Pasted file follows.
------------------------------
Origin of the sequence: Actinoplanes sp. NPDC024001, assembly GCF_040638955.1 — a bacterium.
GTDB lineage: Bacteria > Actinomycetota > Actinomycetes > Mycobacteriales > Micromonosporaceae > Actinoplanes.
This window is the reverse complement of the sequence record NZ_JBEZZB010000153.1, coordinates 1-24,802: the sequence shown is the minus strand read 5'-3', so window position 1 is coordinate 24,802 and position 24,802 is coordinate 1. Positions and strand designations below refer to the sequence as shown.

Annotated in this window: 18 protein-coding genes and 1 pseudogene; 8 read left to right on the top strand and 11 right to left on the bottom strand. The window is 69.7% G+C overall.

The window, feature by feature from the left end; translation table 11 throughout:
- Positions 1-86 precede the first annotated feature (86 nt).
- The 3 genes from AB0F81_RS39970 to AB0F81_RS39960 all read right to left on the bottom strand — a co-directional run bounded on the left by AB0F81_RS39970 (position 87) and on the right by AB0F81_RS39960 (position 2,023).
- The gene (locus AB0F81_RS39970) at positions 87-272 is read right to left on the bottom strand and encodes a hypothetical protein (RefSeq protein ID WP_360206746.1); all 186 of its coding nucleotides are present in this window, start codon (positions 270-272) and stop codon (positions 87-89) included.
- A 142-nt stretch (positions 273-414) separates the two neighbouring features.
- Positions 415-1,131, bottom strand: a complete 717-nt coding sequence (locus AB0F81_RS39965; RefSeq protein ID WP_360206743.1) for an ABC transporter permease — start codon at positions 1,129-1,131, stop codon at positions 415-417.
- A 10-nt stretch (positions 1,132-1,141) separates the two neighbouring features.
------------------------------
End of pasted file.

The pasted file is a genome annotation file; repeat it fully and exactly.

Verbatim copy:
Origin of the sequence: Actinoplanes sp. NPDC024001, assembly GCF_040638955.1 — a bacterium.
GTDB lineage: Bacteria > Actinomycetota > Actinomycetes > Mycobacteriales > Micromonosporaceae > Actinoplanes.
This window is the reverse complement of the sequence record NZ_JBEZZB010000153.1, coordinates 1-24,802: the sequence shown is the minus strand read 5'-3', so window position 1 is coordinate 24,802 and position 24,802 is coordinate 1. Positions and strand designations below refer to the sequence as shown.

Annotated in this window: 18 protein-coding genes and 1 pseudogene; 8 read left to right on the top strand and 11 right to left on the bottom strand. The window is 69.7% G+C overall.

The window, feature by feature from the left end; translation table 11 throughout:
- Positions 1-86 precede the first annotated feature (86 nt).
- The 3 genes from AB0F81_RS39970 to AB0F81_RS39960 all read right to left on the bottom strand — a co-directional run bounded on the left by AB0F81_RS39970 (position 87) and on the right by AB0F81_RS39960 (position 2,023).
- The gene (locus AB0F81_RS39970) at positions 87-272 is read right to left on the bottom strand and encodes a hypothetical protein (RefSeq protein ID WP_360206746.1); all 186 of its coding nucleotides are present in this window, start codon (positions 270-272) and stop codon (positions 87-89) included.
- A 142-nt stretch (positions 273-414) separates the two neighbouring features.
- Positions 415-1,131, bottom strand: a complete 717-nt coding sequence (locus AB0F81_RS39965; RefSeq protein ID WP_360206743.1) for an ABC transporter permease — start codon at positions 1,129-1,131, stop codon at positions 415-417.
- A 10-nt stretch (positions 1,132-1,141) separates the two neighbouring features.